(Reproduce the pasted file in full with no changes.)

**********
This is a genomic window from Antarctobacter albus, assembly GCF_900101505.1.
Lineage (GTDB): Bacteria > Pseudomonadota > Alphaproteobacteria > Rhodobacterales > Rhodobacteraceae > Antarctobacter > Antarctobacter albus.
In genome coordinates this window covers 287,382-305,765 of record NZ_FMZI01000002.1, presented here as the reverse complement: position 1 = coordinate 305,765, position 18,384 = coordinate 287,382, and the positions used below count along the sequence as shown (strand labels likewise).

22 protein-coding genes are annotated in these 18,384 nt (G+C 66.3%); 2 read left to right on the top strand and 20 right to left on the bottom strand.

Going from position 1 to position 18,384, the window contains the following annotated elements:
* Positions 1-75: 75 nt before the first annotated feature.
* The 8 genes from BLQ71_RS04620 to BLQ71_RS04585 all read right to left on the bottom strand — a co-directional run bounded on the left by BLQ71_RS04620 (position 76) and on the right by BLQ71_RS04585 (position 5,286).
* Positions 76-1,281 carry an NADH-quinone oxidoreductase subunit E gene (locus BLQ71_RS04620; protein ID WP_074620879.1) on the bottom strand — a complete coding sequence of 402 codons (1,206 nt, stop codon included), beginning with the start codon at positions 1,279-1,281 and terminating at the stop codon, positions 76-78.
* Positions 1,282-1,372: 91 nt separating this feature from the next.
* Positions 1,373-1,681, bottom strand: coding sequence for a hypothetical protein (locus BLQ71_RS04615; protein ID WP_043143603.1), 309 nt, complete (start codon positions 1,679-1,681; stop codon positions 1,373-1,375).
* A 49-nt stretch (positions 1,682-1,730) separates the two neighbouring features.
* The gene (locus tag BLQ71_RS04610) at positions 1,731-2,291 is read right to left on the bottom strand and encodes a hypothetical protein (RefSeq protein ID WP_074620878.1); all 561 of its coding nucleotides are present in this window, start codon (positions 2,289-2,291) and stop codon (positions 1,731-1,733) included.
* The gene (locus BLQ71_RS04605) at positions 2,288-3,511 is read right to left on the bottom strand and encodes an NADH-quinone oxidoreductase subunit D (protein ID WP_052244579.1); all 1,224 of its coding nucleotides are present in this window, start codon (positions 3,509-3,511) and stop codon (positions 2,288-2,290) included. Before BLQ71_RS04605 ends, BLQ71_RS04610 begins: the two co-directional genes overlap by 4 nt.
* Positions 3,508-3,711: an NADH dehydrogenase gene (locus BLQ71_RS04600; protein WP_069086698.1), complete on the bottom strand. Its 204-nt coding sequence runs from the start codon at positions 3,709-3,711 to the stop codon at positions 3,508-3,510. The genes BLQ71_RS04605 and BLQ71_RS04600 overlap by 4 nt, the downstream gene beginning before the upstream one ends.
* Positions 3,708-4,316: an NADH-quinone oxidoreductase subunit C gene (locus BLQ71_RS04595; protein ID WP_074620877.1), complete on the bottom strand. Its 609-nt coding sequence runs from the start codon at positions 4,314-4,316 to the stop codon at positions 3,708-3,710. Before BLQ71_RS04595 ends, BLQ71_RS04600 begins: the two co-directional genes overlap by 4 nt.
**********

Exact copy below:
This is a genomic window from Antarctobacter albus, assembly GCF_900101505.1.
Lineage (GTDB): Bacteria > Pseudomonadota > Alphaproteobacteria > Rhodobacterales > Rhodobacteraceae > Antarctobacter > Antarctobacter albus.
In genome coordinates this window covers 287,382-305,765 of record NZ_FMZI01000002.1, presented here as the reverse complement: position 1 = coordinate 305,765, position 18,384 = coordinate 287,382, and the positions used below count along the sequence as shown (strand labels likewise).

22 protein-coding genes are annotated in these 18,384 nt (G+C 66.3%); 2 read left to right on the top strand and 20 right to left on the bottom strand.

Going from position 1 to position 18,384, the window contains the following annotated elements:
* Positions 1-75: 75 nt before the first annotated feature.
* The 8 genes from BLQ71_RS04620 to BLQ71_RS04585 all read right to left on the bottom strand — a co-directional run bounded on the left by BLQ71_RS04620 (position 76) and on the right by BLQ71_RS04585 (position 5,286).
* Positions 76-1,281 carry an NADH-quinone oxidoreductase subunit E gene (locus BLQ71_RS04620; protein ID WP_074620879.1) on the bottom strand — a complete coding sequence of 402 codons (1,206 nt, stop codon included), beginning with the start codon at positions 1,279-1,281 and terminating at the stop codon, positions 76-78.
* Positions 1,282-1,372: 91 nt separating this feature from the next.
* Positions 1,373-1,681, bottom strand: coding sequence for a hypothetical protein (locus BLQ71_RS04615; protein ID WP_043143603.1), 309 nt, complete (start codon positions 1,679-1,681; stop codon positions 1,373-1,375).
* A 49-nt stretch (positions 1,682-1,730) separates the two neighbouring features.
* The gene (locus tag BLQ71_RS04610) at positions 1,731-2,291 is read right to left on the bottom strand and encodes a hypothetical protein (RefSeq protein ID WP_074620878.1); all 561 of its coding nucleotides are present in this window, start codon (positions 2,289-2,291) and stop codon (positions 1,731-1,733) included.
* The gene (locus BLQ71_RS04605) at positions 2,288-3,511 is read right to left on the bottom strand and encodes an NADH-quinone oxidoreductase subunit D (protein ID WP_052244579.1); all 1,224 of its coding nucleotides are present in this window, start codon (positions 3,509-3,511) and stop codon (positions 2,288-2,290) included. Before BLQ71_RS04605 ends, BLQ71_RS04610 begins: the two co-directional genes overlap by 4 nt.
* Positions 3,508-3,711: an NADH dehydrogenase gene (locus BLQ71_RS04600; protein WP_069086698.1), complete on the bottom strand. Its 204-nt coding sequence runs from the start codon at positions 3,709-3,711 to the stop codon at positions 3,508-3,510. The genes BLQ71_RS04605 and BLQ71_RS04600 overlap by 4 nt, the downstream gene beginning before the upstream one ends.
* Positions 3,708-4,316: an NADH-quinone oxidoreductase subunit C gene (locus BLQ71_RS04595; protein ID WP_074620877.1), complete on the bottom strand. Its 609-nt coding sequence runs from the start codon at positions 4,314-4,316 to the stop codon at positions 3,708-3,710. Before BLQ71_RS04595 ends, BLQ71_RS04600 begins: the two co-directional genes overlap by 4 nt.